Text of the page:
|CS552 Course Wiki: Spring 2016||Main »
CS752 Course project
On this page... (hide)
The CS 552 term project is the complete functional design of a microprocessor called the WISC-SP13. All components of your design will be written in Verilog. As with the course homeworks, the CS 552 Verilog restrictions apply, and all final code is expected to pass the Vcheck program.
The project will be completed in groups of two.
The specifics of the WISC-SP13 architecture are found in two separate documents, each found in the project section of the course web page. The first describes the microarchitecture, including register file specifications, memory system organization, etc. The second document outlines the WISC-SP13 ISA.
The project will progress in several distinct stages. Some of these stages are enforced through grading deadlines; others are not. See the Project Deadlines and Grading section for more specific details.
Each stage of the design makes the processor progressively more complicated. For your own benefit, it is strongly recommended that you not proceed to a new stage before you are confident the current stage is working to specification. Debugging errors in a complex design can quickly diminish your level of enjoyment during the project.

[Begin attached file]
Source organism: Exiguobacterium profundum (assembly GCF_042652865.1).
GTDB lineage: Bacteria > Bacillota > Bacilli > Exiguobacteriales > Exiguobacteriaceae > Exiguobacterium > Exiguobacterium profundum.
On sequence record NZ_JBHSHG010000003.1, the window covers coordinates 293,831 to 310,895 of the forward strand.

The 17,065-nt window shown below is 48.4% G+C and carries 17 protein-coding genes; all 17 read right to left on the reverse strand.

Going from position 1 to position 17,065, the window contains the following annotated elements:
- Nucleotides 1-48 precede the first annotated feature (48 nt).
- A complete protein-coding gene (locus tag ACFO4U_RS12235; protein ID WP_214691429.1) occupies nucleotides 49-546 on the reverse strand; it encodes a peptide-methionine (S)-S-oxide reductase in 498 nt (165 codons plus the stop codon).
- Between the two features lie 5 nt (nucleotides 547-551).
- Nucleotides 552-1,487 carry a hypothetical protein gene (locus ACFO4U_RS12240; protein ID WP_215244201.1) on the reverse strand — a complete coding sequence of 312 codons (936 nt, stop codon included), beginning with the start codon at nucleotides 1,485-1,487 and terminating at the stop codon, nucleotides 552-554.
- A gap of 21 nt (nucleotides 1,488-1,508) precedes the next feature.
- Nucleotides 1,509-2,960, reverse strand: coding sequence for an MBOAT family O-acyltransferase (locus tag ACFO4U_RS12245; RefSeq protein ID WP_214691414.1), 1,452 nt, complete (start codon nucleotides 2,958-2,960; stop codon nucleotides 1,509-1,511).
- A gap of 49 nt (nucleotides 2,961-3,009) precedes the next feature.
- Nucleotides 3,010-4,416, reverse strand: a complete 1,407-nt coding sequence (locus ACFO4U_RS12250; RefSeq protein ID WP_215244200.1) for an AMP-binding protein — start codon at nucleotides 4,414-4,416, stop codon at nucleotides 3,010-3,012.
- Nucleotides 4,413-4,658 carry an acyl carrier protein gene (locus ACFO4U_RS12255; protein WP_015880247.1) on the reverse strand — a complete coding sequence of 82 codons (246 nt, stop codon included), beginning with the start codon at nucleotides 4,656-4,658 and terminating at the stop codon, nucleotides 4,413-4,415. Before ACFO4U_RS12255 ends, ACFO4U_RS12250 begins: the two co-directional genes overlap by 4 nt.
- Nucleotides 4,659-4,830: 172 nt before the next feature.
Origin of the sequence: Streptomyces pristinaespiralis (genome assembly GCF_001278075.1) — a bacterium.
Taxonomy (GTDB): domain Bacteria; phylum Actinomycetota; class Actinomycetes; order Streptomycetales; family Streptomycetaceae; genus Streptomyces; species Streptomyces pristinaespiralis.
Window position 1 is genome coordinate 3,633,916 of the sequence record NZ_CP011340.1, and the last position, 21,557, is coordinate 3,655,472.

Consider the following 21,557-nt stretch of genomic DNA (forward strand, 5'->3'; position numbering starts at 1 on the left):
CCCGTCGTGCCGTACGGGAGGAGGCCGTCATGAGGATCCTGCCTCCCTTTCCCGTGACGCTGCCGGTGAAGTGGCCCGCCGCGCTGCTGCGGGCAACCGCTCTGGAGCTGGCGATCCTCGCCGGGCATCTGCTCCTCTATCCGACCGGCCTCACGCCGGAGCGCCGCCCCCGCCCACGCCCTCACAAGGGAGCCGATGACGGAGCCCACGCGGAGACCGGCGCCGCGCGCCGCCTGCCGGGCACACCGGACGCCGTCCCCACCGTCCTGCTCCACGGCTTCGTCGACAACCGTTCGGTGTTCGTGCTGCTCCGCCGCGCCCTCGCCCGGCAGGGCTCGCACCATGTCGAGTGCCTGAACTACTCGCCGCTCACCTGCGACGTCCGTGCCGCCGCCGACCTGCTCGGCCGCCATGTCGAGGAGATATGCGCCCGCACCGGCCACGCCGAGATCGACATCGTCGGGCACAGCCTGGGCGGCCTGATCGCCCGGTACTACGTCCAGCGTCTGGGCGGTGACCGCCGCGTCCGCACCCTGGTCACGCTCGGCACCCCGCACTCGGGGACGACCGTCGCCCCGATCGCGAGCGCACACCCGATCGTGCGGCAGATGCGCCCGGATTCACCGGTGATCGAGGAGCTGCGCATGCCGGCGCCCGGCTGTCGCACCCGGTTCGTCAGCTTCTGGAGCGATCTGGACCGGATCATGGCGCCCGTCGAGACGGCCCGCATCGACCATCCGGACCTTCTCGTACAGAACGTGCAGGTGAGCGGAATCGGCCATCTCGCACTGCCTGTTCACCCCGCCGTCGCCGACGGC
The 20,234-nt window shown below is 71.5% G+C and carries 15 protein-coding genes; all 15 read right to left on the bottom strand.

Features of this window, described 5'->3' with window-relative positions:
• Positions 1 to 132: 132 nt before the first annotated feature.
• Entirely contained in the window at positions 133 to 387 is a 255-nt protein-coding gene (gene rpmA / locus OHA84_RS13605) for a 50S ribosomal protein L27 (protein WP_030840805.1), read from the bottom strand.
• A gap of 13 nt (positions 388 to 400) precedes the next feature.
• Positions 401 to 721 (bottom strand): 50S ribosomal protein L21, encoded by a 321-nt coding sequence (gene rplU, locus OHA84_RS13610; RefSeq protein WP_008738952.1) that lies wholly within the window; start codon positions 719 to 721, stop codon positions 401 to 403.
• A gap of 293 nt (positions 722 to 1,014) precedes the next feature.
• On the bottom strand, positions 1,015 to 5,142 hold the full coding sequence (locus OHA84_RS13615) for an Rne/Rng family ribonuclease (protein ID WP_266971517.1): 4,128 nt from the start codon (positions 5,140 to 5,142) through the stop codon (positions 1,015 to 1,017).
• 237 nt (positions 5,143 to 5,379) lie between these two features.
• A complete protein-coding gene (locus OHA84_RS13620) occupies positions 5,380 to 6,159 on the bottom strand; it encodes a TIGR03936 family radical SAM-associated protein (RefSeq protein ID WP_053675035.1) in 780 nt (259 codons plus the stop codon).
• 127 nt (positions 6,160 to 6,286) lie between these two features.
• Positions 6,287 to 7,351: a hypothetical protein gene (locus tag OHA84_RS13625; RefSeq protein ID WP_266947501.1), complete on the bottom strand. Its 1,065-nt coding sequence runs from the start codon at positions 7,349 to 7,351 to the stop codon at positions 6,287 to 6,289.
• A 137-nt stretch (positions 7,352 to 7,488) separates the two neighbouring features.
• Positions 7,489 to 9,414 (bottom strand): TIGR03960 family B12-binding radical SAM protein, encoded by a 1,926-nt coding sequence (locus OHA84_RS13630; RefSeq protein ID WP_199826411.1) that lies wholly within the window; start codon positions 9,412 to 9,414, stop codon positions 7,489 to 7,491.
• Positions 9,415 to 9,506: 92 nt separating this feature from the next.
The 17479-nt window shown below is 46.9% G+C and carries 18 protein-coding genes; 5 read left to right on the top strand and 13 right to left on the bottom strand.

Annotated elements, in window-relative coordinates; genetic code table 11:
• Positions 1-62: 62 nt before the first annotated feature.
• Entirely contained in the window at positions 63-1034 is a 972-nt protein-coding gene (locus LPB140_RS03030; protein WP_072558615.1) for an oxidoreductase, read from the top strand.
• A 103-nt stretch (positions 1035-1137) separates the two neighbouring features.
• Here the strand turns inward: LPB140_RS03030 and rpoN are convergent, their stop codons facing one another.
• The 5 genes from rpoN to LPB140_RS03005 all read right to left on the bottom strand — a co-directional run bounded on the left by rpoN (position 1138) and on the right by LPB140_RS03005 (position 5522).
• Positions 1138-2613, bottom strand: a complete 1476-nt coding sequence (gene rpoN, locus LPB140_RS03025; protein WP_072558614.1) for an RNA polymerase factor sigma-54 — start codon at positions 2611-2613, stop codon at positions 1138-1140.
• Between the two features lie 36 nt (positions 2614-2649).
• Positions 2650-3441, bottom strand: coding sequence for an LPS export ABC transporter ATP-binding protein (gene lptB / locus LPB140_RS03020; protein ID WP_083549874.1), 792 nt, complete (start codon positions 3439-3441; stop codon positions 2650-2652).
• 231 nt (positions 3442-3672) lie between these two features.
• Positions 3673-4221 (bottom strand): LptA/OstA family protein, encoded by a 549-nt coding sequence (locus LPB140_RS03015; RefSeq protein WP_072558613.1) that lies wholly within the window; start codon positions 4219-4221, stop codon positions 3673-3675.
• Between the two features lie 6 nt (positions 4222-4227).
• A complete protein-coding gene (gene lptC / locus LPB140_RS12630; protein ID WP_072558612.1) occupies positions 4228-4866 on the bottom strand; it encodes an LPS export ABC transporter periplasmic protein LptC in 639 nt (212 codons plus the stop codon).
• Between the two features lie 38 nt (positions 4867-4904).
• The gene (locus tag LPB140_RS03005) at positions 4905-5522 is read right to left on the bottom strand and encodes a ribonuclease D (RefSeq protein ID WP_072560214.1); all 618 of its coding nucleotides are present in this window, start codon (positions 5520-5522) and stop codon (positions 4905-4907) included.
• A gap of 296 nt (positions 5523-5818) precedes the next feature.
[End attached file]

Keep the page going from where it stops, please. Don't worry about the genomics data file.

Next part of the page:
Many of the Verilog problems in the homework assignments were designed to be compatible with the project. Please feel free to reuse these modules (of course, fixing any errors first!).
In addition to the previous homework problems, you will be provided with several reusable modules that you can use in your design. Most of these are Verilog implementations of memory system components. Please note that these files do not follow the CS 552 Verilog restrictions, so don't include them when you run Vcheck. Download the project tar file for a complete collection of the files you will need for all stages.
An assembler for the WISC-SP13 ISA is provided for your use. Sample test programs are also provided, although you are strongly encouraged to write custom tests to augment these. Be aware that these test programs were written for a slightly different ISA specification and therefore may not work as advertised. It will be your job as diligent designers to determine if unexpected behavior occurs due to a bug in your design or as the result of the change in ISA.
If you finish really early, you will get the opportunity to possibly map your design (or a part of it) to an FPGA chip.
If you are able to complete this project without the unnecessary stress that procrastination imposes, it is our belief that you will find this to be a highly rewarding experience.
All of the files you will need are included in the project tar file.
|Page last modified on February 18, 2016, visited times|